OoL digest — December 13th edition

This week in ool research we have three astrobiology papers, three in biochemistry and two in planetary science. In astrobiology, Seager presents a suite of mission concepts to study habitability on Venus, Tomita-Yokotani investigates cell survival during the Tanpopo ISS mission, and Yiğit discusses atmospheric escapes that affected Mars’ habitability. In biochemistry, Fraccia investigates light-responsive reactive coacervates as a route to the non-enzymatic synthesis of polynucleotides, Sauer discusses the formation of the peptide world on early Earth, and Wimmer analyzes the energetics of LUCA. Finally, in planetary science Havig analyzes the elemental composition of hot spring biocumulus, and Mojzsis discusses the ingredients of a rocky planet in the context of geoastronomy. Happy reading!


Venus Life Finder Mission Study – Seager et al. – preprint

Investigation of Nostoc sp. HK-01, Cell Survival over Three Years during the Tanpopo Mission – Tomita-Yokotani et al. – Astrobiology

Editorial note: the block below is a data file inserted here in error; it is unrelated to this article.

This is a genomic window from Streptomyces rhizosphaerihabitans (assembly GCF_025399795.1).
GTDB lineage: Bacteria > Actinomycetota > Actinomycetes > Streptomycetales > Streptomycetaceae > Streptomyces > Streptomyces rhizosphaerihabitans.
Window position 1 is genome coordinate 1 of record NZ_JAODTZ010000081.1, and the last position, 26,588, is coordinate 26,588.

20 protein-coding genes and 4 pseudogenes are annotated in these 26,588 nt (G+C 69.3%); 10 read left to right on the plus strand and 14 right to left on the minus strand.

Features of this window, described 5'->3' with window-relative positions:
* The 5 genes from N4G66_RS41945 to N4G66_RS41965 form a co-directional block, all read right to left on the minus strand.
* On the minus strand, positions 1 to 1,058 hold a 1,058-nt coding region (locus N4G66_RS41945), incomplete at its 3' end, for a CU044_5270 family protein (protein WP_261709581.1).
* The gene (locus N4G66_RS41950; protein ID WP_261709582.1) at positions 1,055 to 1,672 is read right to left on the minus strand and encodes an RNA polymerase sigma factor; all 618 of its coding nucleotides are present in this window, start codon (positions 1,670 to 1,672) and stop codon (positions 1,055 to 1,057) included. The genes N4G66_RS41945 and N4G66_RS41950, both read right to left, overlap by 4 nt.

Martian water escape and internal waves – Yiğit – Science


Non-enzymatic oligonucleotide ligation in photoswitchable coacervate protocells sustains compartment-content coupling – Fraccia et al. – preprint

From amino acid mixtures to peptides in liquid sulphur dioxide on early Earth – Sauer et al. – Nature Communications

Energy at Origins: Favorable Thermodynamics of Biosynthetic Reactions in the Last Universal Common Ancestor (LUCA) – Wimmer et al. – Frontiers in Microbiology

Planetary Science

Hot Spring Microbial Community Elemental Composition: Hot Spring and Soil Inputs, and the Transition from Biocumulus to Siliceous Sinter – Havig et al. – Astrobiology

Geoastronomy: Rocky planets as the Lavosier-Lomonosov Bridge from the non-living to the living world – Mojzsis – preprint

Alexandre Champagne‑Ruel
Alexandre Champagne‑Ruel
PhD Candidate - Astrophysics

My research interests include statistical physics, complex systems and major evolutionary transitions.